Economic Liberties and Vanderbilt Policy Accelerator Release Blueprint to Fix the Airline Industry

January 26, 2024 Press Release

Washington, D.C. — As alarming recent safety incidents shine a spotlight on the dangers of a deregulated airline industry—atop longstanding discontent with shrinking seat sizes, bogus fees, chronic delays and cancellations, and route closures—the American Economic Liberties Project and Vanderbilt Policy Accelerator today released a new report, “How to Fix Flying: A New Approach to Regulating the Airline Industry,” providing a comprehensive set of policy options to address the ongoing crisis.

“After nearly 50 years, it’s abundantly clear that airline deregulation has failed, and the time has come for a serious conversation about how to govern this critical industry that is so vital to the public’s interest and the nation’s economy and security,” said William J. McGee, Senior Fellow for Aviation and Travel at the American Economic Liberties Project. “This paper seeks to expand the universe of pragmatic ideas policymakers might consider, from easy-win reforms and merger crackdowns to major paradigm shifts in the way airlines, airports, and aircraft operate. Even as Americans’ frustration with ‘too big to care’ airlines reaches a breaking point, we must not lose sight of the power that Congress, the DOT, antitrust enforcers, and the FAA have to make airlines serve the common good.”

“The air transportation industry today suffers from serious problems—a lack of competition, cities losing service all across the country, boom-and-bust cycles that lead to bailouts and public support, serious safety issues, and drops in the quality of service from smaller seats to irritating added fees,” said Ganesh Sitaraman, the Director of the Vanderbilt Policy Accelerator and author of Why Flying is Miserable and How to Fix It. “Our paper offers a variety of solutions to these problems, from structural changes to ensure geographic access to important passenger protections. We don’t have to accept the way things are. Policymakers can fix flying.”

The paper offers prescriptions across four categories, detailing the regulatory authorities and legislative proposals that can be used to deliver each policy change. The first section outlines the path to a more resilient, competitive, and geographically accessible airline industry, through reforms that include facilitating greater access for smaller and low fare carriers. The second section contains proposals to create fairer and transparent pricing and points systems. The third section outlines policies to provide passenger rights protections and enhance safety, including the elimination of foreign maintenance outsourcing. Finally, the fourth section recommends enforcement and oversight changes, such as bolstering the DOT’s enforcement authority and empowering state attorneys general to oversee airlines.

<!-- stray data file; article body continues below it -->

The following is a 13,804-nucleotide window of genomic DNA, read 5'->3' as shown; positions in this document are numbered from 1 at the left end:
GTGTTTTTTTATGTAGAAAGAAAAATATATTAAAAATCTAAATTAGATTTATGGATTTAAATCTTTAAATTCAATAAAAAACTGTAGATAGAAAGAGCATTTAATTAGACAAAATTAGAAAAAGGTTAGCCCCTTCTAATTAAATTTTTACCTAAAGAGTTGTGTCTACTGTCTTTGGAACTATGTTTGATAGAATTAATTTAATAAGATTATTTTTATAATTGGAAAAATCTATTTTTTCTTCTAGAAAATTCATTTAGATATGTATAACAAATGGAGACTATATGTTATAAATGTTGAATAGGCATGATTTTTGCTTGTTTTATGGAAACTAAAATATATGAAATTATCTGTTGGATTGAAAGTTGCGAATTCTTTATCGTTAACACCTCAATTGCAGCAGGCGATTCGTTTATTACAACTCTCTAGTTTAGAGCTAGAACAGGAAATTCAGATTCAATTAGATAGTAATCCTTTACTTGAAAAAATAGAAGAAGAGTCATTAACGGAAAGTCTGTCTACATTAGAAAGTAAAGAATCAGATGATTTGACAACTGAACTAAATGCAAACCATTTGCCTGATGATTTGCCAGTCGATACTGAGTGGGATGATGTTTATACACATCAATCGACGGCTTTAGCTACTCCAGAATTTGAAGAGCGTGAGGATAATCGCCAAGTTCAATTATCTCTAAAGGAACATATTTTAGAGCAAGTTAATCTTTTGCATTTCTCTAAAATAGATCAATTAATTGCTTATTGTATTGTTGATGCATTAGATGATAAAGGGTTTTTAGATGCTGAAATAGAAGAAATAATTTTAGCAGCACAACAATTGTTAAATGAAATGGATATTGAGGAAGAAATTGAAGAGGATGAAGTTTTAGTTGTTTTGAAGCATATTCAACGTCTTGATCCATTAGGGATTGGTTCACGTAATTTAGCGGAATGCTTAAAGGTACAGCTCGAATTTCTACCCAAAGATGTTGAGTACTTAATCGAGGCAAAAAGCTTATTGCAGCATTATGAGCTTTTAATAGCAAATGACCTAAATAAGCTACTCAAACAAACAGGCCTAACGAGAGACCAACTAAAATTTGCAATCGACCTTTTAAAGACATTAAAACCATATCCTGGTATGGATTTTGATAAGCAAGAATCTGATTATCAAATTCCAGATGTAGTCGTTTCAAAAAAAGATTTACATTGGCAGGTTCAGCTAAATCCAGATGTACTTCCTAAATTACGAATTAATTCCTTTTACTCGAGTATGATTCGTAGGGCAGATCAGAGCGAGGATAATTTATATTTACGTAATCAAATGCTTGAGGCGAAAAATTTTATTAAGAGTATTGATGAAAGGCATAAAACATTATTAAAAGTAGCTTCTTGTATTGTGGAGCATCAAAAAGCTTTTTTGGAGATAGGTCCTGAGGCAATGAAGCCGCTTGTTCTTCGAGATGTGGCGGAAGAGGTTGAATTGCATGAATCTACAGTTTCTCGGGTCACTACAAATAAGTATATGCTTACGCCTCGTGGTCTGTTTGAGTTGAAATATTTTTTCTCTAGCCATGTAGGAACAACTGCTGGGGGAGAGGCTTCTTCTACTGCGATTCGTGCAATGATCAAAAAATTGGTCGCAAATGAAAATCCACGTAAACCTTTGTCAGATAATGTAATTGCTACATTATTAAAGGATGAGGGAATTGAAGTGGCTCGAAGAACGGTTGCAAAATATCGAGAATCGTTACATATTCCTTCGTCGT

Read the full paper, “How to Fix Flying: A New Approach to Regulating the Airline Industry.”

Learn more about Economic Liberties here.

Learn more about Vanderbilt Policy Accelerator here.


The American Economic Liberties Project works to ensure America’s system of commerce is structured to advance, rather than undermine, economic liberty, fair commerce, and a secure, inclusive democracy. Economic Liberties believes true economic liberty means entrepreneurs and businesses large and small succeed on the merits of their ideas and hard work; commerce empowers consumers, workers, farmers, and engineers instead of subjecting them to discrimination and abuse from financiers and monopolists; foreign trade arrangements support domestic security and democracy; and wealth is broadly distributed to support equitable political power.